But the wet towel is likely just the tip of the iceberg, and that’s why it has become this huge issue all of a sudden.
What you’re not really seeing is that there may be other symptoms of the unfairness of your relationship that you’re NOT YET seeing or addressing. You may not have an equitable relationship in other areas: child care, career, money, sex.
Therefore, if you fail to see the big picture, you’ll constantly be bickering about the small annoyances.
To sum this all up:
Addressing the bigger issue of relationship fairness takes connecting in a way that helps you and your partner understand the implications of your choices BEFORE you make them.
It takes self-reflection, a willingness to become better partners for each other, and making certain positive changes in your habits and behavior.
I know, it may seem like a tall order, and one that’s impossible to do without a great deal of talking, but I assure you, you CAN fix your underlying relationship issues without going down the same, tired road of talking, complaining, blaming and compromising.
You CAN resolve your underlying or long-standing issues, without having to “talk about it” all the time.
When you can identify what’s really at the core of your relationship conflict, you can take the necessary steps to fix it. That way, communication becomes more for connecting instead of for complaining.
Your partner feels better and so do you—because he knows he can make you happy and you feel heard and understood.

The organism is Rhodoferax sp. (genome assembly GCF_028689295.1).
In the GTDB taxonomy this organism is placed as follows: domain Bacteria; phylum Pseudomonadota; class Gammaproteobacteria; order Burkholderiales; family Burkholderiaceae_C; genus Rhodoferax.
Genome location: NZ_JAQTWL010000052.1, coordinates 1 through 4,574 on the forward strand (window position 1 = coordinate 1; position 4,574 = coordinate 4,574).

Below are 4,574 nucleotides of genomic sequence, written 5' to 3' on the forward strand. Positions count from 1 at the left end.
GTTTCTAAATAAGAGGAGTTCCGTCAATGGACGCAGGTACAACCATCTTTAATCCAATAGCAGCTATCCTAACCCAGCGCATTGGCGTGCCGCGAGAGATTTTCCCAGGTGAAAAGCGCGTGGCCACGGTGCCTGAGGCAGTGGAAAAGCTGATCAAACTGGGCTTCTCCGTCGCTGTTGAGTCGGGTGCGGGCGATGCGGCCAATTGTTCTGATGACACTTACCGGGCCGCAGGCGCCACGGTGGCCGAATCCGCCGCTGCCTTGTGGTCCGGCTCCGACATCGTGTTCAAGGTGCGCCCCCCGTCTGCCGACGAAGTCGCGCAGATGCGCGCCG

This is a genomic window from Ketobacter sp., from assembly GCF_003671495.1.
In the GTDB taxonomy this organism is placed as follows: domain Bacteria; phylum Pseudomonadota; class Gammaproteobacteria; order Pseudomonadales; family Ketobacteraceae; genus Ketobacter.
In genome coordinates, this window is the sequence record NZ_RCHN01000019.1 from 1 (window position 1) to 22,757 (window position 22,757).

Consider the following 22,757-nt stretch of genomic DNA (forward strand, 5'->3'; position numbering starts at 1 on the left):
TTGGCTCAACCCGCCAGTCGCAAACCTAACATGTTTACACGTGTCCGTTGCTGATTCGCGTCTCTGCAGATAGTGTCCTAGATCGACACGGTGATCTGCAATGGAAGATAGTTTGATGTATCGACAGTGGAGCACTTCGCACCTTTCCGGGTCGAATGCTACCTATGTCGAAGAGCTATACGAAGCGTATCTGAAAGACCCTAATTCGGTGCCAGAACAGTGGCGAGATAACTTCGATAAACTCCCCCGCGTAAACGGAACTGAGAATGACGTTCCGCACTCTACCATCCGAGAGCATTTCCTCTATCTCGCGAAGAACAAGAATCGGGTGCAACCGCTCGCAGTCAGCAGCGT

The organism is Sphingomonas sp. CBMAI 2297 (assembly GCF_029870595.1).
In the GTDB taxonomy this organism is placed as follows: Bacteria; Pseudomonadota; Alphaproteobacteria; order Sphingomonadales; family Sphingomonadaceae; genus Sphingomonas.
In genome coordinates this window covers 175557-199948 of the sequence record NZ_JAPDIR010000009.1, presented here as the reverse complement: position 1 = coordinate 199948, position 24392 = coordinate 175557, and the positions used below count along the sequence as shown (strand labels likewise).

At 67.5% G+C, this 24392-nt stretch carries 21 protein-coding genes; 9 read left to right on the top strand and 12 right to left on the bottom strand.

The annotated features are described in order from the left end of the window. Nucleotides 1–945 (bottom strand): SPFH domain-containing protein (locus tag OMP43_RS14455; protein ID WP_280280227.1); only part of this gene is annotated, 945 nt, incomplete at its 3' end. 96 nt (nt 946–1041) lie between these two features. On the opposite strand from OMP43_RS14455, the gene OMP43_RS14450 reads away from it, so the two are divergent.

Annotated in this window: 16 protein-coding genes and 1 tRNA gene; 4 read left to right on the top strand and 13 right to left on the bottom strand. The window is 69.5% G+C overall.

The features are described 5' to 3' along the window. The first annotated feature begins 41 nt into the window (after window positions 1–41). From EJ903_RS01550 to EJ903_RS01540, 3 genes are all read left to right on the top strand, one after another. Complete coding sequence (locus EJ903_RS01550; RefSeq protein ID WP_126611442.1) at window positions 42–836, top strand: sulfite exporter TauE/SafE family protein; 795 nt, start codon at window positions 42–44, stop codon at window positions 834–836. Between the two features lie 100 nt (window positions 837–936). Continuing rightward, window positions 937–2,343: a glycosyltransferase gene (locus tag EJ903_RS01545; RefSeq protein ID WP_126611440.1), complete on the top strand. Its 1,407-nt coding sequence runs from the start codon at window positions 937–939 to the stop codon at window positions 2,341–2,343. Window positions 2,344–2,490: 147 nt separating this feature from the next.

In other words, once you know the underlying cause of your dissatisfaction, you can go about making the changes in your relationship that will actually make a difference—without needing to always have The Talk.
When I work with couples to help them see what’s really behind their fighting, boredom, conflicts, and disconnect, they have a huge “AHA.”
They finally “get” what’s missing, and exactly what they need to do to get their love back on track. And it’s usually the OPPOSITE of talking about it.
But I can’t possibly work individually with everyone who needs that kind of help. That’s why I’ve partnered with Flourish, so I can extend that help and guidance to as many people as possible, since almost all couples can benefit from these insights and tips.
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A relationship doesn’t need to lose passion and connection, just because you’ve been together for a long time. Just the opposite! It should get sweeter and more loving with time.
Marriage CAN be enlivening and wonderful, if you have the right knowledge and tools.
The advice contained in the articles I’ve written for Flourish will help you uncover the hidden issues that are draining your relationship of joy and passion, and help you create and maintain a strong foundation of love and respect, so that your relationship can last a lifetime.
May you have an extraordinary day,